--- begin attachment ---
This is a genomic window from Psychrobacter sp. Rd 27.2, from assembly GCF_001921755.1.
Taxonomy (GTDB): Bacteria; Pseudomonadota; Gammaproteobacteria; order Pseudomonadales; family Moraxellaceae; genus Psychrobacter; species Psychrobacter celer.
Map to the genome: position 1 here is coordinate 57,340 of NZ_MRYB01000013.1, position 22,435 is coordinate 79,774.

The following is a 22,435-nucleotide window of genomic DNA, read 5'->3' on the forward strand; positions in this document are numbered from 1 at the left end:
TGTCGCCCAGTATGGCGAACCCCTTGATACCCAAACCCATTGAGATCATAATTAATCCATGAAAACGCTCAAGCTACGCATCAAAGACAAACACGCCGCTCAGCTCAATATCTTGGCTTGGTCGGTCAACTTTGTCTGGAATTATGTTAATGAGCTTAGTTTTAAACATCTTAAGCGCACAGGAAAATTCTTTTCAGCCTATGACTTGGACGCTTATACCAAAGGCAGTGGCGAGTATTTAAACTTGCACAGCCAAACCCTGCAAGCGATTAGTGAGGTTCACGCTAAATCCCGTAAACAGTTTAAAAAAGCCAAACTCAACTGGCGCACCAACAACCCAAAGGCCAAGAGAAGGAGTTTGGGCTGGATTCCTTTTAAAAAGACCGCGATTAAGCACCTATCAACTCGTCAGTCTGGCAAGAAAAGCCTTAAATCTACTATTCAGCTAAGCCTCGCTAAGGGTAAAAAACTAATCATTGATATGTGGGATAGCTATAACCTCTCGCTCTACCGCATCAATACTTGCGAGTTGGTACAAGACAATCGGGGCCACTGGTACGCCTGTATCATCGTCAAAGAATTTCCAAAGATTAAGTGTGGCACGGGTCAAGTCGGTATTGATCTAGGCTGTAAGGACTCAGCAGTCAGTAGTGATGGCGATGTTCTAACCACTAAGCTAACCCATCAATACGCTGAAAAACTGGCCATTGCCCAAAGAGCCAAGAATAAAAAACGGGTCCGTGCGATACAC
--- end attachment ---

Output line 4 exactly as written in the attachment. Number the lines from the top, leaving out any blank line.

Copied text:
The following is a 22,435-nucleotide window of genomic DNA, read 5'->3' on the forward strand; positions in this document are numbered from 1 at the left end: